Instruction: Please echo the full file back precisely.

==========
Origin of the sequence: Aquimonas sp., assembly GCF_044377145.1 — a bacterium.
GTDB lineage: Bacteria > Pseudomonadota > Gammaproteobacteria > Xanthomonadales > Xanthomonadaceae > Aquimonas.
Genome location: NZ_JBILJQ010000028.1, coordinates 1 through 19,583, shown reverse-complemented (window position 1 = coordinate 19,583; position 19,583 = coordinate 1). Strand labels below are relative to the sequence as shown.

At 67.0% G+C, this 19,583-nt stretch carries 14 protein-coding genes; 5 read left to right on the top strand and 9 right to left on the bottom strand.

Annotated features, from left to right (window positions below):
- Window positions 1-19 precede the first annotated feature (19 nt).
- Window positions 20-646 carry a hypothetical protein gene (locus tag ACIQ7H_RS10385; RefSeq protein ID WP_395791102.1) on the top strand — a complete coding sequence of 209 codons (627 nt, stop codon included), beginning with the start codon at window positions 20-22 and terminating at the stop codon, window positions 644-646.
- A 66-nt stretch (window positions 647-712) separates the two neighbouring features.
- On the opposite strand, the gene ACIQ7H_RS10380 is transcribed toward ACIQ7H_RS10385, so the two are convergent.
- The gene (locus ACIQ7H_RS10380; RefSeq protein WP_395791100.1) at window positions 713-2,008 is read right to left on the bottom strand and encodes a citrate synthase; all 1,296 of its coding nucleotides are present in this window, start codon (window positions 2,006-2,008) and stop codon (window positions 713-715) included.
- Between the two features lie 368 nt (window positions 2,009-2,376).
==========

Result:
Origin of the sequence: Aquimonas sp., assembly GCF_044377145.1 — a bacterium.
GTDB lineage: Bacteria > Pseudomonadota > Gammaproteobacteria > Xanthomonadales > Xanthomonadaceae > Aquimonas.
Genome location: NZ_JBILJQ010000028.1, coordinates 1 through 19,583, shown reverse-complemented (window position 1 = coordinate 19,583; position 19,583 = coordinate 1). Strand labels below are relative to the sequence as shown.

At 67.0% G+C, this 19,583-nt stretch carries 14 protein-coding genes; 5 read left to right on the top strand and 9 right to left on the bottom strand.

Annotated features, from left to right (window positions below):
- Window positions 1-19 precede the first annotated feature (19 nt).
- Window positions 20-646 carry a hypothetical protein gene (locus tag ACIQ7H_RS10385; RefSeq protein ID WP_395791102.1) on the top strand — a complete coding sequence of 209 codons (627 nt, stop codon included), beginning with the start codon at window positions 20-22 and terminating at the stop codon, window positions 644-646.
- A 66-nt stretch (window positions 647-712) separates the two neighbouring features.
- On the opposite strand, the gene ACIQ7H_RS10380 is transcribed toward ACIQ7H_RS10385, so the two are convergent.
- The gene (locus ACIQ7H_RS10380; RefSeq protein WP_395791100.1) at window positions 713-2,008 is read right to left on the bottom strand and encodes a citrate synthase; all 1,296 of its coding nucleotides are present in this window, start codon (window positions 2,006-2,008) and stop codon (window positions 713-715) included.
- Between the two features lie 368 nt (window positions 2,009-2,376).